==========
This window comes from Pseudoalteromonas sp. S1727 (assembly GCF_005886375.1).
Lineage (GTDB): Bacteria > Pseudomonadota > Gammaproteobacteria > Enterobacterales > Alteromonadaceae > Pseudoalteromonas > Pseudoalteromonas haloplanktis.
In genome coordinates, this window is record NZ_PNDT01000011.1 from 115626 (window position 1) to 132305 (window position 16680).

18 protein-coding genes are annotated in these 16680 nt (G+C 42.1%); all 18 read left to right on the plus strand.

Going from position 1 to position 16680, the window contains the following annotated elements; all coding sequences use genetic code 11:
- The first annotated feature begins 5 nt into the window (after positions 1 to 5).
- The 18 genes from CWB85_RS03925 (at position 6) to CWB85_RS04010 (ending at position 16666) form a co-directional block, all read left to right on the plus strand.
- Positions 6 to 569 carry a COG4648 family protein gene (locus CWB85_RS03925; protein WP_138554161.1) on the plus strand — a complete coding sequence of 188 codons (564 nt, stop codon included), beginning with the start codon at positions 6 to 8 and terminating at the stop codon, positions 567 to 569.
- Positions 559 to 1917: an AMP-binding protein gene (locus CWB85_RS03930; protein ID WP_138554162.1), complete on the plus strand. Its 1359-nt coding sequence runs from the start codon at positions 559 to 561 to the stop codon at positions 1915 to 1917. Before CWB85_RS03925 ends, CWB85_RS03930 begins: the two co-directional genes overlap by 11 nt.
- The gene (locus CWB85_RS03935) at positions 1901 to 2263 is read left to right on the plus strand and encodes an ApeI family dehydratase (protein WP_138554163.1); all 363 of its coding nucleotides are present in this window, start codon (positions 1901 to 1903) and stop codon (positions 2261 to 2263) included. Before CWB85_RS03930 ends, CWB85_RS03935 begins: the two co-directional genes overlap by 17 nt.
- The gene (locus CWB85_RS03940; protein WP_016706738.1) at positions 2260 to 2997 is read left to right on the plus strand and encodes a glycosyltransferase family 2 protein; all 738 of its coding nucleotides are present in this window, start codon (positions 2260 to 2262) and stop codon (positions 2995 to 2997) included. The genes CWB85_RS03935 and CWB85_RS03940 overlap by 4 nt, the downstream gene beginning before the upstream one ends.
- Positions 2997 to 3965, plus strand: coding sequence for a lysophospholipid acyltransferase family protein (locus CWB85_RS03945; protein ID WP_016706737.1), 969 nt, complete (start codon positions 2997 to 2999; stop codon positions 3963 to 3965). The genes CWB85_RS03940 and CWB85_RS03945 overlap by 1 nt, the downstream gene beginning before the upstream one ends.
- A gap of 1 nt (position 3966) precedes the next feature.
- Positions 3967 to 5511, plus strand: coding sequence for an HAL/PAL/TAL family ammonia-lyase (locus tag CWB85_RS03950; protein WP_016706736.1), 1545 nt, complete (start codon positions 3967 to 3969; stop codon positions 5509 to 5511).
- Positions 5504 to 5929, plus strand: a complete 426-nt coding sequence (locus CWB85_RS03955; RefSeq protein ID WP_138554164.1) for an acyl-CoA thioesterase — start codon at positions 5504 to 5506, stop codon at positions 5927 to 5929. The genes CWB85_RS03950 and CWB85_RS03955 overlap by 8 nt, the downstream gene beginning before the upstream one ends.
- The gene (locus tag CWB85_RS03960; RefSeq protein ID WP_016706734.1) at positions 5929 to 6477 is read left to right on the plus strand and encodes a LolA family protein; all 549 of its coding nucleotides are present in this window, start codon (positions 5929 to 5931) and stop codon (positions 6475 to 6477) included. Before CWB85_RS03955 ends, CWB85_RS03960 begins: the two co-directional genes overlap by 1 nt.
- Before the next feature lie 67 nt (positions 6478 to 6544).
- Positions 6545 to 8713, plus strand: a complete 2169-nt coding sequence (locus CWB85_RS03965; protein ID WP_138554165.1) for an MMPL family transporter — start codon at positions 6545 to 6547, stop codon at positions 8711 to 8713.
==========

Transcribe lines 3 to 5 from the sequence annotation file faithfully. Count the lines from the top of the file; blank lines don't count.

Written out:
In genome coordinates, this window is record NZ_PNDT01000011.1 from 115626 (window position 1) to 132305 (window position 16680).

18 protein-coding genes are annotated in these 16680 nt (G+C 42.1%); all 18 read left to right on the plus strand.

Going from position 1 to position 16680, the window contains the following annotated elements; all coding sequences use genetic code 11: